|Publication number||US4810653 A|
|Application number||US 07/123,752|
|Publication date||Mar 7, 1989|
|Filing date||Nov 23, 1987|
|Priority date||Nov 23, 1987|
|Also published as||CA1307654C|
|Publication number||07123752, 123752, US 4810653 A, US 4810653A, US-A-4810653, US4810653 A, US4810653A|
|Inventors||Jeffrey L. Helfer, Johannes J. Porte, David H. Middleton|
|Original Assignee||Eastman Kodak Company|
|Export Citation||BiBTeX, EndNote, RefMan|
|Patent Citations (4), Referenced by (37), Classifications (6), Legal Events (5)|
|External Links: USPTO, USPTO Assignment, Espacenet|
This invention relates to cuvettes in which reactions are undertaken in liquids confined within the cuvette, and particularly those reactions requiring carefully controlled temperatures and a rapid rate of heat transfer to or from the cuvette.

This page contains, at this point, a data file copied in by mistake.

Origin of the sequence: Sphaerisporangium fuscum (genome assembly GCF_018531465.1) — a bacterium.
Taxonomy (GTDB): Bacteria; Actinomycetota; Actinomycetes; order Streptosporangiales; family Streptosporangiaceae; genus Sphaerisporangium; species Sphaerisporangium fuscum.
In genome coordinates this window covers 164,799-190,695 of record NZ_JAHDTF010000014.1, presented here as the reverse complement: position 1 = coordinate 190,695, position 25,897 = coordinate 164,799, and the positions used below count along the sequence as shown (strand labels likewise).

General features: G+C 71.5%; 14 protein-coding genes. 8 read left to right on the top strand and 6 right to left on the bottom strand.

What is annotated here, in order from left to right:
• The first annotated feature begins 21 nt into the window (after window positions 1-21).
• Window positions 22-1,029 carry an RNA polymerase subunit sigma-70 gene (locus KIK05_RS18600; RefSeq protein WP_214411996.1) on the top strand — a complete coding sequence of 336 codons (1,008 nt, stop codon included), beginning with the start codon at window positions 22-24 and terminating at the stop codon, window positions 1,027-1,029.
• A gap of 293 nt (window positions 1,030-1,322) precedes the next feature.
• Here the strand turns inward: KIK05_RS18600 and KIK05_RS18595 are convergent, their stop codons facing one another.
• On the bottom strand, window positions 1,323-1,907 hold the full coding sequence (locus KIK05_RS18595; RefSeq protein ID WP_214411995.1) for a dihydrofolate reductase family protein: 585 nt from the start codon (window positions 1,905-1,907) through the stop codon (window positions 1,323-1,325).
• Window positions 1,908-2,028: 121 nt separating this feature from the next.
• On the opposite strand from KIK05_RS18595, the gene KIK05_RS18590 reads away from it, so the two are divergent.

Although this invention is not limited to cuvettes used for nucleic acid amplification, the background is described in the context of the latter, as such amplification led to the invention.
Nucleic acid amplification generally proceeds via a particular protocol. One useful protocol is that set forth in U.S. Pat. No. 4,683,195. Briefly, that protocol features, in the case of DNA amplification, the following:
(1) A complete DNA double helix is optionally chemically excised, using an appropriate restriction enzyme(s), to isolate the region of interest.
(2) A solution of the isolated nucleic acid portion (here, DNA) and nucleotides is heated to and maintained at 92°-95° C. for a length of time, e.g., no more than about 10 minutes, to denature the two nucleic acid strands; i.e., cause them to unwind and separate and form a template.